Yesterday, 25th February, marked my twenty-fifth anniversary of moving to Canada. I didn’t celebrate, in fact, it was only when I was preparing for bed that I realised the date. However, it did get me thinking about how my life has changed in the last quarter of a century.
After working customer service jobs, in England, for nearly ten years, first in a bank, and then later at British Airways, I was tired of dealing with the general public. People, individually, are great, the general public, on the other hand, can be rude, obnoxious, and difficult. So, by the time I moved here I had become a malcontent.
I needed a fresh start and I got one in Vancouver. I didn’t stay there. Within a few years I had moved to Kelowna, in the interior of British Columbia, with my new boyfriend. Then as a young married couple we moved to Northern Alberta.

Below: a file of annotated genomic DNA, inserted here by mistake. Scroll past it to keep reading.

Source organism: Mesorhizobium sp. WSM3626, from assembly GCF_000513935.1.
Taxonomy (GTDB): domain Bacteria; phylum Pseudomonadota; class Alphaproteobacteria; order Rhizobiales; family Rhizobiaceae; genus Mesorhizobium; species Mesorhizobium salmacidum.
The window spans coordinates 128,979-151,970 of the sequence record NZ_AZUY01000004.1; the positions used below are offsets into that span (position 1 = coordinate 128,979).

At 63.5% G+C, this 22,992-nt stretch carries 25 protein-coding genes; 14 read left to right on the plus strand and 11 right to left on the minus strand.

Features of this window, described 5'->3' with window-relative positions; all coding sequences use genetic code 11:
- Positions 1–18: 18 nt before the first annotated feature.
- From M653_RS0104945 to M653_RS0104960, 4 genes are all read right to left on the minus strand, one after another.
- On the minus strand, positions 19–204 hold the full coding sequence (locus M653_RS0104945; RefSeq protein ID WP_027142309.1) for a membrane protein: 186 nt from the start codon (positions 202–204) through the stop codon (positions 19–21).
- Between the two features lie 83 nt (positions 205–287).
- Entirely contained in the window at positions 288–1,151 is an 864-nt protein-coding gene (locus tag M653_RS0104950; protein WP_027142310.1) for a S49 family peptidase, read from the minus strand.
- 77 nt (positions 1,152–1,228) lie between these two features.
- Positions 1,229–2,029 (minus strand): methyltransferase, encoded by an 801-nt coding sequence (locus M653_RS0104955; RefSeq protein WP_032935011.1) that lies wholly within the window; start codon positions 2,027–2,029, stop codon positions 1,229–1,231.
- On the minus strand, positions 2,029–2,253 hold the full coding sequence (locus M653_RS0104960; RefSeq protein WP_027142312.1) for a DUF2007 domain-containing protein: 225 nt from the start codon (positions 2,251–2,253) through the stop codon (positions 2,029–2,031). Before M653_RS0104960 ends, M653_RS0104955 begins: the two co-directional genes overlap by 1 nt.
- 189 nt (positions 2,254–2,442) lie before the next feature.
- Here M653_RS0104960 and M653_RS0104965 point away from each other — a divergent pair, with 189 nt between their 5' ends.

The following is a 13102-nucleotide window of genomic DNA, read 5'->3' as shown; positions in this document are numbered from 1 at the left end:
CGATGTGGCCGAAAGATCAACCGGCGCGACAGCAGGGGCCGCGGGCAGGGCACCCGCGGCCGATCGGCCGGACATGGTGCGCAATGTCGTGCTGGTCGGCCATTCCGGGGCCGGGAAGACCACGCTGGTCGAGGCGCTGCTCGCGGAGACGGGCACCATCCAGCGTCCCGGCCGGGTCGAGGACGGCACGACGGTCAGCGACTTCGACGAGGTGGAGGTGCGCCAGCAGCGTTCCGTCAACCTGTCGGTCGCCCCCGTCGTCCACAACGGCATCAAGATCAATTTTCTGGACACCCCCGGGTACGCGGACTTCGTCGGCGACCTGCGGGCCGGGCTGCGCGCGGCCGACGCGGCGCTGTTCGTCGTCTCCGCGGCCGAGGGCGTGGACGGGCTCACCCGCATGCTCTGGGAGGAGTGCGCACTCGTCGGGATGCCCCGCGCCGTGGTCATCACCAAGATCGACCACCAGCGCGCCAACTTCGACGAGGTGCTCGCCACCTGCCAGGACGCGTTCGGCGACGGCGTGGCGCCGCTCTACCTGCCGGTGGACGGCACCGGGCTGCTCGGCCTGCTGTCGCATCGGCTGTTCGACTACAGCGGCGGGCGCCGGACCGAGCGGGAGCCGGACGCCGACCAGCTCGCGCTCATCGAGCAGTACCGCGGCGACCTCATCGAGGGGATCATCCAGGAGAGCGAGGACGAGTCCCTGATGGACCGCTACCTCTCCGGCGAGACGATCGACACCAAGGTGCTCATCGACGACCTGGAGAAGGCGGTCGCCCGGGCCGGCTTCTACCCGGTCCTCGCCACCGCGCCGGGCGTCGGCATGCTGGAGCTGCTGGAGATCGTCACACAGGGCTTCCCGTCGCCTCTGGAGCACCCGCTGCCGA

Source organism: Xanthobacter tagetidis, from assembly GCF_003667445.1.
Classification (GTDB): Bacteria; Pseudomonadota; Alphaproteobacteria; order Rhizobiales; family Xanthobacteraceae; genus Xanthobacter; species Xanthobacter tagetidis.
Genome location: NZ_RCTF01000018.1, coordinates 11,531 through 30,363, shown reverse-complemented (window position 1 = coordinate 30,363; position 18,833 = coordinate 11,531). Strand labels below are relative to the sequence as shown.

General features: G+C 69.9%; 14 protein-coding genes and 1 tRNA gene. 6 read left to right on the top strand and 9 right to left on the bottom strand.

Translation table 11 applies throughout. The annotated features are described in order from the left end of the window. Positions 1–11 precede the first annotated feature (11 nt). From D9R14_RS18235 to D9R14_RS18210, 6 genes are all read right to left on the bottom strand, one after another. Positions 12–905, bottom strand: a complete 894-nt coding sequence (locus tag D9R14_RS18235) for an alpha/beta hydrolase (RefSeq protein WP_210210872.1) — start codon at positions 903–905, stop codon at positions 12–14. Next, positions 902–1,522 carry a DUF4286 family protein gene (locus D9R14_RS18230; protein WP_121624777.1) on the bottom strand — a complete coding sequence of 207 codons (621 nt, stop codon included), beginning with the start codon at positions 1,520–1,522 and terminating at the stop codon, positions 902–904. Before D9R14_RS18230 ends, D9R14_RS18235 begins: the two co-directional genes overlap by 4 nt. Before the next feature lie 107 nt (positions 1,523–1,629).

I won’t bore you with the details, but my personal journey in Canada has been one where I got married, and had two children, and became a Canadian citizen. We also purchased a modest house that makes a wonderful home.
I started the proceedings to emigrate in 1987 but, due to red tape, couldn’t actually move here until 1989. In those two years I was amazed at how many people, some I hardly knew, would walk up to me and tell me all the reasons I couldn’t possibly move to Canada on my own. What was the biggest reason? It was scary to them. How could I possibly do something that was so terrifying? But for me it wasn’t frightening at all. It was and still is a fantastic journey. I love the life I have here. The last twenty-five years have flown by and I’m looking forward to the next twenty-five.
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I'm currently writing a novella which will be included in a multi-author boxed set, due to be published in February 2019